Hugh Dive


Chief Investment Officer
Atlas Funds Management

Hugh is the Chief Investment Officer at Atlas Funds Management, a boutique fund manager focusing on delivering consistent income. We manage money based on the view that smaller certain returns today are worth more than larger uncertain future gains.


Who wins in the Coles demerger?

Hugh Dive

On Friday morning, Wesfarmers announced that they are looking to demerge its Coles division to create a new ASX top 30 company, with leading positions in supermarkets and liquor. This move was very well received by the market, with Wesfarmers stock finishing up $2.60, or +6.3%, on Friday. Over the... Show More

coles demerger ASX:WES

Highs and Lows from Reporting Season

Hugh Dive

Last week saw the end of reporting season for 180 of the S&P/ASX200 companies and around 2,000 of the companies listed on the ASX. Over the past month, these companies revealed their profit results for the six months ending December 2017 and provided guidance as to how they expect their... Show More


What should you sell in a volatile market?

Hugh Dive

The first two months of 2018 have been a wild ride for Australian shares, with big falls and then big recoveries. However, from looking at the headlines in the financial press most investors would be surprised to find out that the ASX 200 index actually finished February exactly where it... Show More


Does QBE have the capital for their buy-back?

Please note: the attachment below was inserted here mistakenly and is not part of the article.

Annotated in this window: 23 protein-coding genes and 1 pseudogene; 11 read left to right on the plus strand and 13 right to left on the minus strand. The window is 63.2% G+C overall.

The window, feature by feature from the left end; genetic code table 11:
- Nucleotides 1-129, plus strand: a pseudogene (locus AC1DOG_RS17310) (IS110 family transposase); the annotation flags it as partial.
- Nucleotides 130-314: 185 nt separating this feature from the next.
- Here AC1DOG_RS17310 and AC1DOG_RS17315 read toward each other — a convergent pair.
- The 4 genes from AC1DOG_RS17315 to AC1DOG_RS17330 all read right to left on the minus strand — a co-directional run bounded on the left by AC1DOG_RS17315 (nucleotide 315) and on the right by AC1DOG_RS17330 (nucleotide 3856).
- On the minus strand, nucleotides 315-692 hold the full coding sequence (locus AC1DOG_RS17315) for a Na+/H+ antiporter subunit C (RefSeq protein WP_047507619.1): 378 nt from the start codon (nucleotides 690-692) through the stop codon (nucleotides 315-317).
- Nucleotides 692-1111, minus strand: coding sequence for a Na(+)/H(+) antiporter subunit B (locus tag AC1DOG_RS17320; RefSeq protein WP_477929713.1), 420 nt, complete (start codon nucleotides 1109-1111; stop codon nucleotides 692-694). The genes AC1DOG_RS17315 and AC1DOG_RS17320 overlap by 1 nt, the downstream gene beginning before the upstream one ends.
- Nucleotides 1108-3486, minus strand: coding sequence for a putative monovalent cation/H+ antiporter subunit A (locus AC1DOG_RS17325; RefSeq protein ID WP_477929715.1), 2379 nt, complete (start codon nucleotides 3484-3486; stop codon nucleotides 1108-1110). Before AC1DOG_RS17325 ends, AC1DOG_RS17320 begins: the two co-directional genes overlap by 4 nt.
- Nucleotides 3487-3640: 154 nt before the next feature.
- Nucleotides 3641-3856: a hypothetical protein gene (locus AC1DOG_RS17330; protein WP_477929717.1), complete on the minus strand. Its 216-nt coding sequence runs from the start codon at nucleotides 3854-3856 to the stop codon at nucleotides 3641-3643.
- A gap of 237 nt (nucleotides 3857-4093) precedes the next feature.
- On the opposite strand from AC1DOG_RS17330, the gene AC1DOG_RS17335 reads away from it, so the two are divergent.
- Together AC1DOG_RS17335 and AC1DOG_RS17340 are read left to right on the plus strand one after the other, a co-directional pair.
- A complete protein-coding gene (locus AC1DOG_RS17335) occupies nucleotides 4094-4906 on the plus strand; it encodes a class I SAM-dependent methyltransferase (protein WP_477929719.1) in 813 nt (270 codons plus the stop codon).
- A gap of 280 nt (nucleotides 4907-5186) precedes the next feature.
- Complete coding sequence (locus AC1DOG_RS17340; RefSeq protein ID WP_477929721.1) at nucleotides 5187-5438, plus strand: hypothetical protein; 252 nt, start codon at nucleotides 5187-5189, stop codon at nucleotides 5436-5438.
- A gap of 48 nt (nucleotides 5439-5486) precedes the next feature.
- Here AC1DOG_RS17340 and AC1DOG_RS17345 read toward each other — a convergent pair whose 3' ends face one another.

Hugh Dive

There is an esteemed group of companies on the ASX, such as CSL and Macquarie, where investors give management the benefit of the doubt. They trust that short-term issues can be overcome, and that future earnings guidance will not only be met, but may even be exceeded. Once upon a... Show More

ASX:QBE What the market missed

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Avoiding the portfolio ‘torpedoes’

Hugh Dive

I have had the “fortunate” experience of having observed both the GFC in 2007-08 and the Tech Wreck in 2001 from the vantage points of helping to manage conservative value-style funds. During these periods the portfolios were populated with companies paying dividends from stable recurring earnings such as TransCanada Pipelines... Show More


Where in the mining cycle are we today?

Hugh Dive

Unlike industrial companies such as Amcor or Transurban, profits for mining companies are inherently cyclical. The earnings from mining companies are subject to booms and busts, largely outside the control of their management teams. This occurs as ultimately any company producing a commodity is a “price taker” not a “price... Show More

resources mining cycle ASX:BCI ASX:OZL ASX:RIO

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Dogs of the ASX …. Woof Woof!

Hugh Dive

In this week’s piece written from snowy Norway, we are going to look at the “dogs” of the ASX, focusing on large capitalisation Australian companies with falling share prices. Additionally, we are going to sift through the trash of 2017 to try to discern any fallen angels with potential to... Show More

Croquettes and Duck Confit for Westfield

Hugh Dive